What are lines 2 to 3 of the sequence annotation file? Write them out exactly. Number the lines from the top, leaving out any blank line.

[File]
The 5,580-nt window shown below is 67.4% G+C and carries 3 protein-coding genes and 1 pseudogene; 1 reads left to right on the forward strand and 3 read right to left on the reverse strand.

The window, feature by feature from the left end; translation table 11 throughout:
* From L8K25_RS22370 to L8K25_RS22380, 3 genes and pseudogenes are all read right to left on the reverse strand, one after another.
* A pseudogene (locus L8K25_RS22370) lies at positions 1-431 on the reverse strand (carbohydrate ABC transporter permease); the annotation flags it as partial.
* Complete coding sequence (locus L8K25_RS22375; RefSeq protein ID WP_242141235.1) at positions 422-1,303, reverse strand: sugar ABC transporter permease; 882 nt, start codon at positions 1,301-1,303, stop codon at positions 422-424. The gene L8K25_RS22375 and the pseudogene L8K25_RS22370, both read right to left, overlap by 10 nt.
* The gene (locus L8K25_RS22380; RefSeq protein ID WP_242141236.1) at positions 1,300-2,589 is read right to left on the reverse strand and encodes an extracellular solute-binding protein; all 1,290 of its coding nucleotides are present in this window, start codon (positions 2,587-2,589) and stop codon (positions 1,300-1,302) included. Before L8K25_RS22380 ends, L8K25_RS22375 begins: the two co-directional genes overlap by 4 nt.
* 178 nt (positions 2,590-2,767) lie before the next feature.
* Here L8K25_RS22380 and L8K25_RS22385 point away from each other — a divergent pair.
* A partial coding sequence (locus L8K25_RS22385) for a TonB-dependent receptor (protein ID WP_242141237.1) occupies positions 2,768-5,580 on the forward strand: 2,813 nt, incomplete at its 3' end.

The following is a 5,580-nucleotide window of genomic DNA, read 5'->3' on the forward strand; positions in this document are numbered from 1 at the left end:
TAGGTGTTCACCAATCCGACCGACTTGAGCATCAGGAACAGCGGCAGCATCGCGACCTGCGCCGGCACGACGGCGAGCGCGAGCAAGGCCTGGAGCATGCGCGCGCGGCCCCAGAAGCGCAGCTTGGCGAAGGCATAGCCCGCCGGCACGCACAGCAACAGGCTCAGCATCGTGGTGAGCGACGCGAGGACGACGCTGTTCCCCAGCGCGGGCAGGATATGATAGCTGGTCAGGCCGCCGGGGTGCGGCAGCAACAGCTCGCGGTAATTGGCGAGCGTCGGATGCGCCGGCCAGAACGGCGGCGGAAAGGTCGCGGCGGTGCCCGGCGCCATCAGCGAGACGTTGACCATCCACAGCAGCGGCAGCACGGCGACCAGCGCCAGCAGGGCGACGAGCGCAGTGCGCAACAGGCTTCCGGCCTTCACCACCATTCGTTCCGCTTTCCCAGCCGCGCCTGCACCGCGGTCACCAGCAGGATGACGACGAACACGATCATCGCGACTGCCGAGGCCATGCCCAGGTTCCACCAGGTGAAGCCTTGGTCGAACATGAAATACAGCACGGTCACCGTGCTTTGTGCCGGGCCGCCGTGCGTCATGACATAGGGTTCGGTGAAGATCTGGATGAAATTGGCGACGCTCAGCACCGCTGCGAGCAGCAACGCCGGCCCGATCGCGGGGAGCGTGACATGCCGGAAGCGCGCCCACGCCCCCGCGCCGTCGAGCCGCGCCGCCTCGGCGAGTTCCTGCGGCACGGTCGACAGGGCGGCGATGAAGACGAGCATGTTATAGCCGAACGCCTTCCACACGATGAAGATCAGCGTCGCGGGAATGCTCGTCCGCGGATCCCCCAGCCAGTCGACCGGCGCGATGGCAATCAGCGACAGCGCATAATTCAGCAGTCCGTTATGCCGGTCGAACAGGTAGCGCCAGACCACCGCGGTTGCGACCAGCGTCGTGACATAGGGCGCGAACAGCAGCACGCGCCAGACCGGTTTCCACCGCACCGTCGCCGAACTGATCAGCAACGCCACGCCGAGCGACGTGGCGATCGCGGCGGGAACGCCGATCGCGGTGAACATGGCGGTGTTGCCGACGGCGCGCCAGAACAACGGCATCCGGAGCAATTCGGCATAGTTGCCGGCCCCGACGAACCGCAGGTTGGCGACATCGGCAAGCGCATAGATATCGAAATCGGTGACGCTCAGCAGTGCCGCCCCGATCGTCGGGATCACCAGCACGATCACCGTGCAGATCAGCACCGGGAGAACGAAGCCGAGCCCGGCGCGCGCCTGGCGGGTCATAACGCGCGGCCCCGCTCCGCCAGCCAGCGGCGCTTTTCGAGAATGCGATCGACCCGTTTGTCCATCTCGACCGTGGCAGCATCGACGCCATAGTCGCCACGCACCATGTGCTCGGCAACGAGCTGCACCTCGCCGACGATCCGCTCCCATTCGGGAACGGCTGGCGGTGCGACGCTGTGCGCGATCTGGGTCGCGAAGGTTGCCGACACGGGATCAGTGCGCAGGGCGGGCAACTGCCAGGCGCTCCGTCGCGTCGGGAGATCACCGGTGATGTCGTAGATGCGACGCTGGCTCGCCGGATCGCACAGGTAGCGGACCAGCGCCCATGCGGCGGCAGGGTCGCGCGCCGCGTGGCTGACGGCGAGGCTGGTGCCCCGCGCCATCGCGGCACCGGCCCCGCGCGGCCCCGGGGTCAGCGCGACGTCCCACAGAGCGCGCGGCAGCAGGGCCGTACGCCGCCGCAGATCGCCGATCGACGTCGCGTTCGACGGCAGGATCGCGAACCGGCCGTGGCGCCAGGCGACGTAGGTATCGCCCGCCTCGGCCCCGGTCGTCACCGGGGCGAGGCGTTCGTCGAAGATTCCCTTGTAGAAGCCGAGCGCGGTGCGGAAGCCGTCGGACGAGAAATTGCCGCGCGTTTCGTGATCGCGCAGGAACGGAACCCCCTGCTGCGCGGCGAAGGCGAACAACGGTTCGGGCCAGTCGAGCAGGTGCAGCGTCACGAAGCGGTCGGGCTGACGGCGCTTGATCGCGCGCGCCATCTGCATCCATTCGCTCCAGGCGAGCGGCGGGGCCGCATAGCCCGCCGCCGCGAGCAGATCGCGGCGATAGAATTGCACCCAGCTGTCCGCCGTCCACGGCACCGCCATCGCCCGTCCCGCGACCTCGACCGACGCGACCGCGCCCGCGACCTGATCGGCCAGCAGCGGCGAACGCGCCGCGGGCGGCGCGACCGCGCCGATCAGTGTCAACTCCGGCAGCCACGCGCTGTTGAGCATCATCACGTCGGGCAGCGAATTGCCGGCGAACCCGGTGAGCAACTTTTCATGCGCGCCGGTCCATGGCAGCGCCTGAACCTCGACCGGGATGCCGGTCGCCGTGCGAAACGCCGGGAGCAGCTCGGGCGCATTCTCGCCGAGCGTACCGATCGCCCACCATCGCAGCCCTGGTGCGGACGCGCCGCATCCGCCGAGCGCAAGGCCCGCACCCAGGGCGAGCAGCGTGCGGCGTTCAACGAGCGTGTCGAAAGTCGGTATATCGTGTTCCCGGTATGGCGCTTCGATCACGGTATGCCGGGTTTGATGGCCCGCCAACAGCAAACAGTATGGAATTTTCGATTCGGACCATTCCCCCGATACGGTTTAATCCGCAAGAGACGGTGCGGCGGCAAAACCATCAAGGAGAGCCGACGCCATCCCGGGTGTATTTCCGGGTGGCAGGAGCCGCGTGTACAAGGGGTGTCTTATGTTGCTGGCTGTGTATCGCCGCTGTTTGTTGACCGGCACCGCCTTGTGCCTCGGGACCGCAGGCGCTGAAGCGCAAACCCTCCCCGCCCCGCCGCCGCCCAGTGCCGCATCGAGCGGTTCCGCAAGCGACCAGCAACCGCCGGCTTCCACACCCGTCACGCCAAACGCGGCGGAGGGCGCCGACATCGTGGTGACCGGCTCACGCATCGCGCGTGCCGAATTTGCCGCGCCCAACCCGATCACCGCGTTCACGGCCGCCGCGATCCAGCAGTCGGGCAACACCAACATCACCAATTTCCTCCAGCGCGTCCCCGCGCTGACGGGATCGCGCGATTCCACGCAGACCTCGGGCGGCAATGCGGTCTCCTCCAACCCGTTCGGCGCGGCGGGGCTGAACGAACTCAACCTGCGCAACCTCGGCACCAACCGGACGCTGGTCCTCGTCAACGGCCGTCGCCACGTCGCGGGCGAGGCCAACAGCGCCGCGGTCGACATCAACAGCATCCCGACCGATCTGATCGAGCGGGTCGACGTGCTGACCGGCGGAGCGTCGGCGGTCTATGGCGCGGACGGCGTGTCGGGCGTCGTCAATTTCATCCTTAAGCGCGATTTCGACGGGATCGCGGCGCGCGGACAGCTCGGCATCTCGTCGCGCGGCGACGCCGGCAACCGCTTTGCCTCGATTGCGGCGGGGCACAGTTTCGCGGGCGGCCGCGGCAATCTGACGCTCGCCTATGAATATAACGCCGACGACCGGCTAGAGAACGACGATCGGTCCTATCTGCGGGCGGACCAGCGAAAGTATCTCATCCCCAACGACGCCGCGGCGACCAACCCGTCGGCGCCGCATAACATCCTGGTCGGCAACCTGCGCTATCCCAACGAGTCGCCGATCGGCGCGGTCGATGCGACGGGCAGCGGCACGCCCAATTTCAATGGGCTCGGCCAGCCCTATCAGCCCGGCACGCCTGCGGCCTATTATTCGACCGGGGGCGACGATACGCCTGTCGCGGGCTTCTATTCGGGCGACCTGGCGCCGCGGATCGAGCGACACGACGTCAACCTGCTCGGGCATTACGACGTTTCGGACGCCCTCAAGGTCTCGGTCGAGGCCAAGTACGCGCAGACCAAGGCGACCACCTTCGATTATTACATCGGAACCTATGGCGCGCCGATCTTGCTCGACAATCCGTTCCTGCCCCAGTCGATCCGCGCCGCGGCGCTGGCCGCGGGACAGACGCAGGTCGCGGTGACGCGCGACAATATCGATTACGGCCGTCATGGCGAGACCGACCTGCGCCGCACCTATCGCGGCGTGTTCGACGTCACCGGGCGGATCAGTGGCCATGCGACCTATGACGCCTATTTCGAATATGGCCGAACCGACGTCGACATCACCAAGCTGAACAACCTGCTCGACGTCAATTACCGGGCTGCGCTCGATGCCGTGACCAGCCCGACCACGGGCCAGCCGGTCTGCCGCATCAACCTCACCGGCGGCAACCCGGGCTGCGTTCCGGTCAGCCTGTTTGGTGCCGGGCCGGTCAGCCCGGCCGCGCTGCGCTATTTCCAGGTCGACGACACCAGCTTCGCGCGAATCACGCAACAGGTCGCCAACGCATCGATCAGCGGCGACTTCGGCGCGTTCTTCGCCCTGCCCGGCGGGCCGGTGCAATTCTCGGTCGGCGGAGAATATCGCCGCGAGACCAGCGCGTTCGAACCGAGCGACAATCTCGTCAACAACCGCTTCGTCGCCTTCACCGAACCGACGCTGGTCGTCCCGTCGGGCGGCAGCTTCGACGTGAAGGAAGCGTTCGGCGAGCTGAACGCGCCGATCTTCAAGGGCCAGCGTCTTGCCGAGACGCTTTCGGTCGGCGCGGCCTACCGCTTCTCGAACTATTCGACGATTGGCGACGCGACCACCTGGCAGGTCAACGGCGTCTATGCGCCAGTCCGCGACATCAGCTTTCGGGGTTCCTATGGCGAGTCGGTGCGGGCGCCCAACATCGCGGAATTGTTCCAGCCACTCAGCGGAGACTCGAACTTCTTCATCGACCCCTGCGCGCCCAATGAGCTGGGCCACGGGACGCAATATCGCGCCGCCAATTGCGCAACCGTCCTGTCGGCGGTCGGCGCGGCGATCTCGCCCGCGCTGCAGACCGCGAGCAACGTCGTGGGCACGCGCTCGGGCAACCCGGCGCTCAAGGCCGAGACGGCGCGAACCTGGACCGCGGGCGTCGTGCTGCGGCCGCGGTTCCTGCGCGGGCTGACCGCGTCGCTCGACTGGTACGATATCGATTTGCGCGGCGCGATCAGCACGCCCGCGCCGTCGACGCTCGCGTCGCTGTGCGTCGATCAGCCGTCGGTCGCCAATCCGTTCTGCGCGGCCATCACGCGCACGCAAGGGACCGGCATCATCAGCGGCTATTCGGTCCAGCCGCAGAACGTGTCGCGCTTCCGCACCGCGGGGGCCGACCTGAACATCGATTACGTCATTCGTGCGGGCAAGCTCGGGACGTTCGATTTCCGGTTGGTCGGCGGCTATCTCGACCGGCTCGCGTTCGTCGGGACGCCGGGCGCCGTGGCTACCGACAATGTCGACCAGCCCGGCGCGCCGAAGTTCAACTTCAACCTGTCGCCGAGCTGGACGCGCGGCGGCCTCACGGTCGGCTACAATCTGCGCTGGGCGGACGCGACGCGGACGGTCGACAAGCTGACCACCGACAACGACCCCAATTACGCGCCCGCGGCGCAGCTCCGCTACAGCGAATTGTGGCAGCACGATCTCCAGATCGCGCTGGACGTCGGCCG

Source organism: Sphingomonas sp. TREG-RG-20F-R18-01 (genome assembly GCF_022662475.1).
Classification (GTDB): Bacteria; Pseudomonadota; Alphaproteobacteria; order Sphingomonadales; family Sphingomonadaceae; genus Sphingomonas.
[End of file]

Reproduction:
The window, feature by feature from the left end; translation table 11 throughout:
* From L8K25_RS22370 to L8K25_RS22380, 3 genes and pseudogenes are all read right to left on the reverse strand, one after another.